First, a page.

Uganda Europe Business Forum: 9th & 10th March 2020 - Register Now

  • Private Sector Foundation Uganda


In  line with the new Africa-EU Alliance for Sustainable Investment and Jobs, the European Union Delegation in partnership with the Private Sector Foundation and the Government of Uganda is organizing the first ever EU–Uganda Business Forum. The forum forms part of a joint initiative to facilitate collaboration between private and public actors and partnership between Ugandan and European companies, in the framework of the Sustainable Business for Uganda platform. The event will be graced by H.E Yoweri Kaguta Museveni, the President of the Republic of Uganda and Ms Jutta Urpilainen, the European Commissioner for international Partnerships.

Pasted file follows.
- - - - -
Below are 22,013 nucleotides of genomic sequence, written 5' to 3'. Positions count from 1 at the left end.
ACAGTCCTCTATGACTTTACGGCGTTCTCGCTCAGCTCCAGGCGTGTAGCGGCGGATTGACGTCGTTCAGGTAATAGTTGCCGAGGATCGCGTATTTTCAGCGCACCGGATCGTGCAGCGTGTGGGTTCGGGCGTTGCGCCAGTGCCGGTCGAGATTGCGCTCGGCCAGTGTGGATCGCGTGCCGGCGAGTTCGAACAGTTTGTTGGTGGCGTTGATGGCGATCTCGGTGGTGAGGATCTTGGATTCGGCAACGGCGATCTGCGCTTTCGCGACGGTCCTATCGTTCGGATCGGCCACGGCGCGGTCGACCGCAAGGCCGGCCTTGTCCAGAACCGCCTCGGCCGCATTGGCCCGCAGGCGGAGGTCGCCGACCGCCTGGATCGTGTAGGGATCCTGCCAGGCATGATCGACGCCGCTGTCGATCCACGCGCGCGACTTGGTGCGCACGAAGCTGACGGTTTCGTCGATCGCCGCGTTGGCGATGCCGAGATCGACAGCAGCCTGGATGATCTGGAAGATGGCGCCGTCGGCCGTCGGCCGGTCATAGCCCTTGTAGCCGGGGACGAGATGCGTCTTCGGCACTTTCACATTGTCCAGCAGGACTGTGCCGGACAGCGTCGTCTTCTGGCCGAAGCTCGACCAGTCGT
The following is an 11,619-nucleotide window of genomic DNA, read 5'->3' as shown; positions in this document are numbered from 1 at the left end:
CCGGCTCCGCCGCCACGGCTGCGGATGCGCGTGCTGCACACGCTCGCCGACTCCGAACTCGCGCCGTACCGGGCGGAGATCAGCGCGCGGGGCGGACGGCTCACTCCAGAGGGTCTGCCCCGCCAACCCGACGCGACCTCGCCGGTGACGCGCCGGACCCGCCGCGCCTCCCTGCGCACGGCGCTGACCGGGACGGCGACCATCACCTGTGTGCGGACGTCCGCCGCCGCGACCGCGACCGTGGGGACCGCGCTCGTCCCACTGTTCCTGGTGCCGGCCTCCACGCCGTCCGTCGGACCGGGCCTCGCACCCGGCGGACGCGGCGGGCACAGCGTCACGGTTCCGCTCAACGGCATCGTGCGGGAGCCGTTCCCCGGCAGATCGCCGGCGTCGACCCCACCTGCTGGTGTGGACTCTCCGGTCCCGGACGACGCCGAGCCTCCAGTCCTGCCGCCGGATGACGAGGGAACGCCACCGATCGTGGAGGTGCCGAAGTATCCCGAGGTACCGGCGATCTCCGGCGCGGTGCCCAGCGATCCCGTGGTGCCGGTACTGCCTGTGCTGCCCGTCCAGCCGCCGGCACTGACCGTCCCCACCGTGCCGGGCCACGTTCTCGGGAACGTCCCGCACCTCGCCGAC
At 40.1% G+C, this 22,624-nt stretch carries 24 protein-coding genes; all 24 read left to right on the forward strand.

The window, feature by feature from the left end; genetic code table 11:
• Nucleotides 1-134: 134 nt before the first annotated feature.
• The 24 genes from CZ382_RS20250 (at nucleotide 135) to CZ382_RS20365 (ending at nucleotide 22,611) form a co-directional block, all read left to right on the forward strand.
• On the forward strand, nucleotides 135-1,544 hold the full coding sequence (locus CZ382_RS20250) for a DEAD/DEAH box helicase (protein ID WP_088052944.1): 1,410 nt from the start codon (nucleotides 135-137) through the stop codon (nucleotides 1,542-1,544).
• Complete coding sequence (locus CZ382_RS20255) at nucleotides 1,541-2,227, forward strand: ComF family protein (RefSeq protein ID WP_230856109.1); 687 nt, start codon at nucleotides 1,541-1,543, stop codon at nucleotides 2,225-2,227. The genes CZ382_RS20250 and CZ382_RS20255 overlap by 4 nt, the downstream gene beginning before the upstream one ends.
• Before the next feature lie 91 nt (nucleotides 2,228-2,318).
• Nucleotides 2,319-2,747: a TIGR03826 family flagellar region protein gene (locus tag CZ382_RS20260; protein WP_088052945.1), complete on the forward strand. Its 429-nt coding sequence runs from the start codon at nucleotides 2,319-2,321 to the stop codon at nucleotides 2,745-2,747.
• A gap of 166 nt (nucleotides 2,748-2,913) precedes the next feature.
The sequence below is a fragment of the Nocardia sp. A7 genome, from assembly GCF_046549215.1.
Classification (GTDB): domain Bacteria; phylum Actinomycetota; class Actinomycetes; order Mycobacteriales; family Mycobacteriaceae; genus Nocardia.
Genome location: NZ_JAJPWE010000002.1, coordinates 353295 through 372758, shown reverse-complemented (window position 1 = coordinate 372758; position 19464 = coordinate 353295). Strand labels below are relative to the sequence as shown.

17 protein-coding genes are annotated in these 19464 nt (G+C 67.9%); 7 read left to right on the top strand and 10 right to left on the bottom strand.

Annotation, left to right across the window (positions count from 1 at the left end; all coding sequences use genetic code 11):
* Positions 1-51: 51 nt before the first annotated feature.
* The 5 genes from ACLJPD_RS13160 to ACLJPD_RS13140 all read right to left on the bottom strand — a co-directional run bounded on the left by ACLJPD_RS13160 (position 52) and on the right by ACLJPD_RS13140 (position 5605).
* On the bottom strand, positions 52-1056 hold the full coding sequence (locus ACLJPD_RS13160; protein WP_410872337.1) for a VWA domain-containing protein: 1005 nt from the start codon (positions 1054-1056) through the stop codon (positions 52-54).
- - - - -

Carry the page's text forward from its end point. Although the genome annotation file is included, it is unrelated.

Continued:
The conference marks an important milestone in the road map towards promoting EU -Uganda trade and investment opportunities. This highly interactive event will provide information and working sessions on Uganda’s business enabling environment, Trade and Investment opportunities including a consideration of how European funding can be used to support EU and local businesses. The participation to the forum will be free.

Register your participation here: http://www.ugandaeuropebusinessforum.com/registration/


23rd January, 2020 – Uganda. Corruption has been identified all over the world as an impediment to development and if not checked has dire consequences not only to the economy but also to the lives of citizens. However, much as it is a global problem it affects different Countries differently. Needless to say poor democratic and governance practices have been known to exacerbate the effects of corruption.